covid testing site

A sign directs students to a COVID-19 testing site in Kohrman Hall.

Western Michigan University administration notified the WMU community on Friday, March 25 that the university would no longer be requiring weekly testing for unvaccinated individuals or the use of WMU’s badging system beginning Monday, March 28.

WMU previously required a green COVID badge to attend classes and gain access to some university facilities. In order to maintain a green status, unvaccinated individuals were required to get tested weekly through the university.

As COVID-19 positivity rates have steadily dropped, WMU announced the weekly testing requirement will be suspended and with it so will the badging system.

Junior Alondra Ponce first heard about this change in an email from WMU President Edward Montgomery. Ponce said she believes COVID-19 should still be taken seriously by the university and individuals.

“I know for many people COVID is winding down, but I think it’s still very real,” she said. “It’s still here.”

Digital marketing and e-commerce major Farhan Fairos had not heard of the suspension of mandatory testing for unvaccinated individuals.

Fairos believed WMU’s previous testing requirements were a reasonable policy put in place by WMU.

“I think all the people who didn’t take the vaccine should have weekly tests,” he said.

But he also believes that the university is in a place where we can move past many previous COVID-19 policies.

“It’s whatever; it’s been two years,” Fairos said. “Everything’s gonna be fine.”

Senior Nicholas Brothers also heard about the suspension through the email from Montgomery. Initially, Brothers did not give much thought to this announcement.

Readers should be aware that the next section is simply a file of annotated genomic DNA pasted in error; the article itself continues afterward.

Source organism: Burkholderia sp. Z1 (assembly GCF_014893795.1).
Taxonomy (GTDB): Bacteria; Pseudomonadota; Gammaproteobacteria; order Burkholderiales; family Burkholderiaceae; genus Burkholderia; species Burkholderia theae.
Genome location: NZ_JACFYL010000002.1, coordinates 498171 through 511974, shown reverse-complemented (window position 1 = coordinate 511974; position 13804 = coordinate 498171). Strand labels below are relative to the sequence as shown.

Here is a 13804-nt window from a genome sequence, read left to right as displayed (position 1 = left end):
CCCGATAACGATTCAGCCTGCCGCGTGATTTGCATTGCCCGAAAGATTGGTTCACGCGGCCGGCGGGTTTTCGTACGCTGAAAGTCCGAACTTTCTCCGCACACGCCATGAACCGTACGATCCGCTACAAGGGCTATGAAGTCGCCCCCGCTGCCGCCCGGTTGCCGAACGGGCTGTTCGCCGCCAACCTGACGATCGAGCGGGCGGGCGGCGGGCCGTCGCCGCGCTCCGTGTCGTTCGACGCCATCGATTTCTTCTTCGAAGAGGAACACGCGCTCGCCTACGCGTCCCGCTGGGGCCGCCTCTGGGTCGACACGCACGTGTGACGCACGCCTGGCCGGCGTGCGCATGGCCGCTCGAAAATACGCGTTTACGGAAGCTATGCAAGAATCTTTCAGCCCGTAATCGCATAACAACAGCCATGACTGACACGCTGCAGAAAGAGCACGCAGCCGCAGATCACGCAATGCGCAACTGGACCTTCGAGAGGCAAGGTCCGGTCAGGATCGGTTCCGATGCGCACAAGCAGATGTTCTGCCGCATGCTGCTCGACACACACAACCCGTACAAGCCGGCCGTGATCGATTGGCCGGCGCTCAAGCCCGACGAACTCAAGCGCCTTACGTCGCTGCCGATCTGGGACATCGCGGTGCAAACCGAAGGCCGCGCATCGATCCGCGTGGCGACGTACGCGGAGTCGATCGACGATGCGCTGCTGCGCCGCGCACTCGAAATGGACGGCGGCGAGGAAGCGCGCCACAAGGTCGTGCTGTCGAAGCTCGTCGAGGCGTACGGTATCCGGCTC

“It didn’t really hit me too much,” he said. “I’m vaccinated and boosted, so I didn’t have to get (tested).”

Brothers did not express any concerns over the change in testing rules, but he is skeptical about the decision to suspend testing completely.

“It doesn’t really raise many concerns but it would be nice to have that data be collected,” he said. “It’s not something I’m losing sleep over.”

As daily life adjusts back to something reminiscent of life prior to COVID-19, Ponce is skeptical about how quickly she should return to pre-COVID routines, but her comfort level regarding rescinded COVID-19 regulations has since risen.

“At first, I was like ‘I’m not going to stop wearing my mask,” she said.

She gestured to her face: “Clearly, I am not wearing my mask.”

However, Ponce thinks the WMU community’s thoughts and opinions should have been considered by the administration prior to announcing the decision to suspend testing requirements. Ponce said she would have liked to have seen polls asking the community how it thinks the university should move forward regarding COVID-19.

“I feel like they should have taken students more into account,” she said

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